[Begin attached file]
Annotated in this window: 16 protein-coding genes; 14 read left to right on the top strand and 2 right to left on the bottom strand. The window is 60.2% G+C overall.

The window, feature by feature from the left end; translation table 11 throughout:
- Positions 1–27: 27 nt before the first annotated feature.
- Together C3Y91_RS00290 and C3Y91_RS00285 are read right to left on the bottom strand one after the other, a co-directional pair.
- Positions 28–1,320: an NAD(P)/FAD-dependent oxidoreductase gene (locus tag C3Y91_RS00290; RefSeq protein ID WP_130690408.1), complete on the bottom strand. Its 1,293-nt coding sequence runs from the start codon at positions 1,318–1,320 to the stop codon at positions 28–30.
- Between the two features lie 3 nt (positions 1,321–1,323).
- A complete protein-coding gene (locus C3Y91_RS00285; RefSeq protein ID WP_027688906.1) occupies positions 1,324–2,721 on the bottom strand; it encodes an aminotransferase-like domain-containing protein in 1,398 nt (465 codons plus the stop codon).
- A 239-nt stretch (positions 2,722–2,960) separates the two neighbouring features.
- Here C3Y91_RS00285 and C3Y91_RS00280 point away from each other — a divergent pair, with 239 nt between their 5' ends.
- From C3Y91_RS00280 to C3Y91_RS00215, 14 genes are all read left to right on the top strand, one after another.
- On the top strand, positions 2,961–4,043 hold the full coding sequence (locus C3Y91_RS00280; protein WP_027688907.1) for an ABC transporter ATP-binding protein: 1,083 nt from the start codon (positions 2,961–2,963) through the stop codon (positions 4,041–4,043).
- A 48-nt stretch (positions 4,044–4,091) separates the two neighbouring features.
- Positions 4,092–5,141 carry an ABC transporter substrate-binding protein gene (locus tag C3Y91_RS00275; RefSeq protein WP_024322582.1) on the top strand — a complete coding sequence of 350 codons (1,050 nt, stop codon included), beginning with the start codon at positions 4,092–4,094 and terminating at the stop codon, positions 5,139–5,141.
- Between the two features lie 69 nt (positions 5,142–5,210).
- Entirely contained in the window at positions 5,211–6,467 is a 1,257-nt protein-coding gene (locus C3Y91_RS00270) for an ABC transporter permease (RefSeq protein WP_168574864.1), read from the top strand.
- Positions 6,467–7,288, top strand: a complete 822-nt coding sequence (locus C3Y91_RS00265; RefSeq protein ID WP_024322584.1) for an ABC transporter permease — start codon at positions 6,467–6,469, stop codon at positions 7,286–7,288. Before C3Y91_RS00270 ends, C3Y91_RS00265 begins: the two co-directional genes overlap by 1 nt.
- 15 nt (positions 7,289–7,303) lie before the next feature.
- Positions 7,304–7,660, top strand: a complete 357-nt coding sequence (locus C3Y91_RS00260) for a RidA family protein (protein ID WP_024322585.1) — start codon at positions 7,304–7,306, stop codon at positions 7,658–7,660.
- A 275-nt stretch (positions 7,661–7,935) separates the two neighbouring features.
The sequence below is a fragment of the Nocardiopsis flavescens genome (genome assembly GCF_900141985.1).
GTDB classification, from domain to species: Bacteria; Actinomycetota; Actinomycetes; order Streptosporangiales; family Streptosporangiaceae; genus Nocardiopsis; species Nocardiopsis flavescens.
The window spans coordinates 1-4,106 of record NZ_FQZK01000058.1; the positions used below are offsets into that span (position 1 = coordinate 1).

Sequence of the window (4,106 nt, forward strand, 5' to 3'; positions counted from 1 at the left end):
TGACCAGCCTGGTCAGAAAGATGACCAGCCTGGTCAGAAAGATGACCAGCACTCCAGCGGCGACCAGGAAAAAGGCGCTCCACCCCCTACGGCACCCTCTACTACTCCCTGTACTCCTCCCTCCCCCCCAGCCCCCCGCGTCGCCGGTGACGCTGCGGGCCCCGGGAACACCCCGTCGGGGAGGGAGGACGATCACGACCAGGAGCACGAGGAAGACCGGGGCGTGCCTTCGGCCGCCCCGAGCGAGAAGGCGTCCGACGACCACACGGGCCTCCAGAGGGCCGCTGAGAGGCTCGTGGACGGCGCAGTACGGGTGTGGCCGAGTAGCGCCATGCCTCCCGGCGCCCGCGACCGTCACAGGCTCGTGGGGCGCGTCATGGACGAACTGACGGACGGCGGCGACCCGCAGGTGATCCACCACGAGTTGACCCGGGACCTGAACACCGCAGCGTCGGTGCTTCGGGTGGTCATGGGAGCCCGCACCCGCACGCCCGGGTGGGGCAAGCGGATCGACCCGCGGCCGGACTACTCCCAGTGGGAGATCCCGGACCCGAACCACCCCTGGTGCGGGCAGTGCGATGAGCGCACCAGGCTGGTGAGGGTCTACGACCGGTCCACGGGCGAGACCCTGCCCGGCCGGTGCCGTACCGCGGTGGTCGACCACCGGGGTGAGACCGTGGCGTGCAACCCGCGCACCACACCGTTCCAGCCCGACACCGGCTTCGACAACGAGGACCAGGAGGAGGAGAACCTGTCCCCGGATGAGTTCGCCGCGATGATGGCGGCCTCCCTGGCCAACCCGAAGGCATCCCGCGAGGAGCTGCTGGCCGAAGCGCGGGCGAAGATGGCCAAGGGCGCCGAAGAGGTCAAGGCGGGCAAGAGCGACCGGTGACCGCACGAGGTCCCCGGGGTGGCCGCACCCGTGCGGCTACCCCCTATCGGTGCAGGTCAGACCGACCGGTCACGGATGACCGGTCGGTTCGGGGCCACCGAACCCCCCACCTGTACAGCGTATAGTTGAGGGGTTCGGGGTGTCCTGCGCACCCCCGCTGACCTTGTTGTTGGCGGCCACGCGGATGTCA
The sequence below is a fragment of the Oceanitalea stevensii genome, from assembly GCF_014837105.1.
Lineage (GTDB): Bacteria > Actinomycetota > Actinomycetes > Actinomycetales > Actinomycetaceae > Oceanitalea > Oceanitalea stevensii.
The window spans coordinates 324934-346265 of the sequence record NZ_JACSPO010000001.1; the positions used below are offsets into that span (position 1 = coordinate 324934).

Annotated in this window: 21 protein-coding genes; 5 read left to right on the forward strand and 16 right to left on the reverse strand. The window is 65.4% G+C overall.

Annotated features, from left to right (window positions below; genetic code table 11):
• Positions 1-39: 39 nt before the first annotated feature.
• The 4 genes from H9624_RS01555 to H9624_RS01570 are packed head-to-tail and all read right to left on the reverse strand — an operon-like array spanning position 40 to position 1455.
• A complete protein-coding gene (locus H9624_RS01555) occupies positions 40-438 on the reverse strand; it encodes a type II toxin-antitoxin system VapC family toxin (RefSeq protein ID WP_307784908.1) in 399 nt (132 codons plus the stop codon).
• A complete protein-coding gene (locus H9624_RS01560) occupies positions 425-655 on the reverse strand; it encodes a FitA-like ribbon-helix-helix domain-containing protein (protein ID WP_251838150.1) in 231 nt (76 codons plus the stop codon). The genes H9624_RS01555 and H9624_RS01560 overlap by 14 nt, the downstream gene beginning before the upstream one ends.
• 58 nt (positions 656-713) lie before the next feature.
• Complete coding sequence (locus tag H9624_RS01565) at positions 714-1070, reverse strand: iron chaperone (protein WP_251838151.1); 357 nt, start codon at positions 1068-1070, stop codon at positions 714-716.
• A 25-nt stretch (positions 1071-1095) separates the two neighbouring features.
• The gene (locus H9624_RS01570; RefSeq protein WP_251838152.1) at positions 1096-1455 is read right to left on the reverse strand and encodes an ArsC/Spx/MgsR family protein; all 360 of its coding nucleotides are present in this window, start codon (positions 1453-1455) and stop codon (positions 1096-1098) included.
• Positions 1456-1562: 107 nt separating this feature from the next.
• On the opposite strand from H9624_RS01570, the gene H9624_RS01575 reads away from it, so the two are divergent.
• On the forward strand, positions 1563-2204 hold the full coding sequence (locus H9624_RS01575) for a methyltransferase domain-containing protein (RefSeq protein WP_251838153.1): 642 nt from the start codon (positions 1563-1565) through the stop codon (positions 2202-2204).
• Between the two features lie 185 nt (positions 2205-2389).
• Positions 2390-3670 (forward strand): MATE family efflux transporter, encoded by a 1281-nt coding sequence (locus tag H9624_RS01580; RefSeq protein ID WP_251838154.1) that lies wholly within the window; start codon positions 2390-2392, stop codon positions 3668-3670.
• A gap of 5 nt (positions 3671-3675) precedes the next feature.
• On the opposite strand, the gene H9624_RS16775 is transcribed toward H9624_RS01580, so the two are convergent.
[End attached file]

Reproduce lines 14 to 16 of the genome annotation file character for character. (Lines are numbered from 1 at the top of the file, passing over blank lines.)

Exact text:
- Between the two features lie 69 nt (positions 5,142–5,210).
- Entirely contained in the window at positions 5,211–6,467 is a 1,257-nt protein-coding gene (locus C3Y91_RS00270) for an ABC transporter permease (RefSeq protein WP_168574864.1), read from the top strand.
- Positions 6,467–7,288, top strand: a complete 822-nt coding sequence (locus C3Y91_RS00265; RefSeq protein ID WP_024322584.1) for an ABC transporter permease — start codon at positions 6,467–6,469, stop codon at positions 7,286–7,288. Before C3Y91_RS00270 ends, C3Y91_RS00265 begins: the two co-directional genes overlap by 1 nt.